We saw our friend Marty not long after and I asked why he’d forwarded that particular photo. Dylan is a botanist—no mystery there. Marty isn’t a plant enthusiast, nor even a gardener. It took him a moment to even recall what he’d sent. “Oh, I don’t know. I saw it posted online, thought it was pretty cool, and figured she might be interested.” When I told him the story we had a chuckle. Adding to the strangeness is the fact that Dylan sees loads of random stuff on the web and only shares odd bits with me, knowing I really don’t need to be distracted by the oodles of trivial-but-fascinating items that pop up on her computer screen daily (thanks to the nearly irresistible draw of Facebook). But she made that distinctive little sound which, as a dutiful partner, I heed.
So that was a classic example of the specific variety of synchronous incidents that people so often encounter: a chance tidbit, an exotic word or unfamiliar historic figure—things obscure, rarely seen, previously unknown—something that pops into your life almost without notice but then shows up again almost immediately. While they are certainly curious, attributing import to such things does seem pointless. People who profess certainty that synchronicities have no meaning and are purely accidental events will scoff at the notion of accrediting them with special meaning—they’re just coincidences, despite what might seem to be extraordinary odds against their happening.
In terms of odds and probabilities, the skeptics’ main argument goes like this: With the virtually limitless possibilities for combinations of events in a complex world, it’s only natural that, every so often, things that may highly improbable will occur. Such events are to be expected from time to time and certainly have no “cosmic” significance. This is undeniably a valid argument. I agree with the premise. In the case of my one-out-of-18,000 orchid: while that figure might sound impressive, a skeptic will quickly (and correctly) point out that the bulk of those species are obscure, rare, seldom-seen plants whereas the bee orchid is widespread and well-known. This makes it far more likely that it would appear as a random item on the web. True enough. But, still, there are a lot of orchids.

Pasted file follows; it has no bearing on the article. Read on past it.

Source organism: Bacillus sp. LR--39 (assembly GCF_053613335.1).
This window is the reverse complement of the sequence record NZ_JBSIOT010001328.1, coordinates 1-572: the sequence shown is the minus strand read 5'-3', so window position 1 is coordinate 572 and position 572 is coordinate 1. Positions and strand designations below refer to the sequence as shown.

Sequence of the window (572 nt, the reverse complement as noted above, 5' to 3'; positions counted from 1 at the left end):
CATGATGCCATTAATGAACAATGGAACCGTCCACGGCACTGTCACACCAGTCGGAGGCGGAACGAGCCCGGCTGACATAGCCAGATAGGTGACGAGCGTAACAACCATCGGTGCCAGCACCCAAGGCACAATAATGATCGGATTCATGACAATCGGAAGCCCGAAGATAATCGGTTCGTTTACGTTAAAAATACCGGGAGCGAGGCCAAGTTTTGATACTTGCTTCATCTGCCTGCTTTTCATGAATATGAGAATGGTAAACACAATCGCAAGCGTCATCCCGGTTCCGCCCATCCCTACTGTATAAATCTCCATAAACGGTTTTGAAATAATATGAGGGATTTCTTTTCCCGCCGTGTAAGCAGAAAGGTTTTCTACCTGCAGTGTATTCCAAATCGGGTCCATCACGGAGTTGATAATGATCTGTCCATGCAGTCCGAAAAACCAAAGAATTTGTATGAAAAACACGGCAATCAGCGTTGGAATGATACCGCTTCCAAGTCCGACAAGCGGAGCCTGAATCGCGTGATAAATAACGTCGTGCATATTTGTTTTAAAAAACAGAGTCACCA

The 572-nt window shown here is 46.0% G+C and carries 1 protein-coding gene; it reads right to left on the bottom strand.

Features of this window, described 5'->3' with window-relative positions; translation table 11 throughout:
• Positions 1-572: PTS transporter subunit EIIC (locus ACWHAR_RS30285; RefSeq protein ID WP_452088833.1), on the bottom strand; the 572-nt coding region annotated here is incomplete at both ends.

To chronic skeptics, such trifling items barely merit notice. Their reaction might be nothing more than a casual, Hunh…that’s funny. On occasion I’ve witnessed “nonbelievers”—generally of the highly rational, scientific-minded personality type (which describes a fair number of my friends and acquaintances)—shrug off a synchronicity they have themselves experienced in just such a fashion. A “believer,” on the other hand, would get a real jolt had the same thing befallen them. The different reactions lie in the very definition of the concept of synchronicity: according to Jüng, the event must have personal meaning.
Someone who receives a phonecall or email from an old friend, “out of the blue,” shortly after the person was thinking about that friend—another classic synchronicity—might or might not be justified in believing that the contact represents something quite exceptional. It certainly doesn’t prove some sort of telepathic connection. Nevertheless, when it happens to you, it can seem absolutely extraordinary.